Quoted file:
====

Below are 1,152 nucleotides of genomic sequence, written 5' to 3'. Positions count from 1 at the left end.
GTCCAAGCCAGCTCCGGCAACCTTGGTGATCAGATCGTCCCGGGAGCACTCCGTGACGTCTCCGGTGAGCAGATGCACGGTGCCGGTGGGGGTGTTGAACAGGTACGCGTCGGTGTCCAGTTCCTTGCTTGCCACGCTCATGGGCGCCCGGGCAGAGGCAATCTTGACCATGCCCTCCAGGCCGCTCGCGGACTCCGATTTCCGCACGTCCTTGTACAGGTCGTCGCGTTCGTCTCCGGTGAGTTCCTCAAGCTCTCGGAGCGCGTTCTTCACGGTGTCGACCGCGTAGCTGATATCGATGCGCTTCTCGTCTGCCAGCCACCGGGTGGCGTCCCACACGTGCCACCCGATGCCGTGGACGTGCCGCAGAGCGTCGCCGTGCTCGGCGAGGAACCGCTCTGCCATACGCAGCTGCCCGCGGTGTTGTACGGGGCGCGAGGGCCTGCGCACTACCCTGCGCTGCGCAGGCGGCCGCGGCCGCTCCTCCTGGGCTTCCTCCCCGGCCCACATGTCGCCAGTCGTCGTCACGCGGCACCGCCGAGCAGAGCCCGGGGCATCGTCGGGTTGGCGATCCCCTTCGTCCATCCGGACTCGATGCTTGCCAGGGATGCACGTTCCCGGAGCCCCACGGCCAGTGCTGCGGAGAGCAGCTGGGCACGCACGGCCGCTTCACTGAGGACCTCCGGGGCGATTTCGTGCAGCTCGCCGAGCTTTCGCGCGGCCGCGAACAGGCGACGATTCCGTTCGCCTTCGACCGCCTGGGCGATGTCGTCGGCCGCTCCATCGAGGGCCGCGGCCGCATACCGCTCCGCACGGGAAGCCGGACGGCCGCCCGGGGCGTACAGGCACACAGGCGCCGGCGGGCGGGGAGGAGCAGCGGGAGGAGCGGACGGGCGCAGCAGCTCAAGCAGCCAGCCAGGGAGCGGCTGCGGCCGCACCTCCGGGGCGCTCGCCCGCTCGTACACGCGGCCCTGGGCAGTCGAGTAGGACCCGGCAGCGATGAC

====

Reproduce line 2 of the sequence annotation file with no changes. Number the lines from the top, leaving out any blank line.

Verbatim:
GTCCAAGCCAGCTCCGGCAACCTTGGTGATCAGATCGTCCCGGGAGCACTCCGTGACGTCTCCGGTGAGCAGATGCACGGTGCCGGTGGGGGTGTTGAACAGGTACGCGTCGGTGTCCAGTTCCTTGCTTGCCACGCTCATGGGCGCCCGGGCAGAGGCAATCTTGACCATGCCCTCCAGGCCGCTCGCGGACTCCGATTTCCGCACGTCCTTGTACAGGTCGTCGCGTTCGTCTCCGGTGAGTTCCTCAAGCTCTCGGAGCGCGTTCTTCACGGTGTCGACCGCGTAGCTGATATCGATGCGCTTCTCGTCTGCCAGCCACCGGGTGGCGTCCCACACGTGCCACCCGATGCCGTGGACGTGCCGCAGAGCGTCGCCGTGCTCGGCGAGGAACCGCTCTGCCATACGCAGCTGCCCGCGGTGTTGTACGGGGCGCGAGGGCCTGCGCACTACCCTGCGCTGCGCAGGCGGCCGCGGCCGCTCCTCCTGGGCTTCCTCCCCGGCCCACATGTCGCCAGTCGTCGTCACGCGGCACCGCCGAGCAGAGCCCGGGGCATCGTCGGGTTGGCGATCCCCTTCGTCCATCCGGACTCGATGCTTGCCAGGGATGCACGTTCCCGGAGCCCCACGGCCAGTGCTGCGGAGAGCAGCTGGGCACGCACGGCCGCTTCACTGAGGACCTCCGGGGCGATTTCGTGCAGCTCGCCGAGCTTTCGCGCGGCCGCGAACAGGCGACGATTCCGTTCGCCTTCGACCGCCTGGGCGATGTCGTCGGCCGCTCCATCGAGGGCCGCGGCCGCATACCGCTCCGCACGGGAAGCCGGACGGCCGCCCGGGGCGTACAGGCACACAGGCGCCGGCGGGCGGGGAGGAGCAGCGGGAGGAGCGGACGGGCGCAGCAGCTCAAGCAGCCAGCCAGGGAGCGGCTGCGGCCGCACCTCCGGGGCGCTCGCCCGCTCGTACACGCGGCCCTGGGCAGTCGAGTAGGACCCGGCAGCGATGAC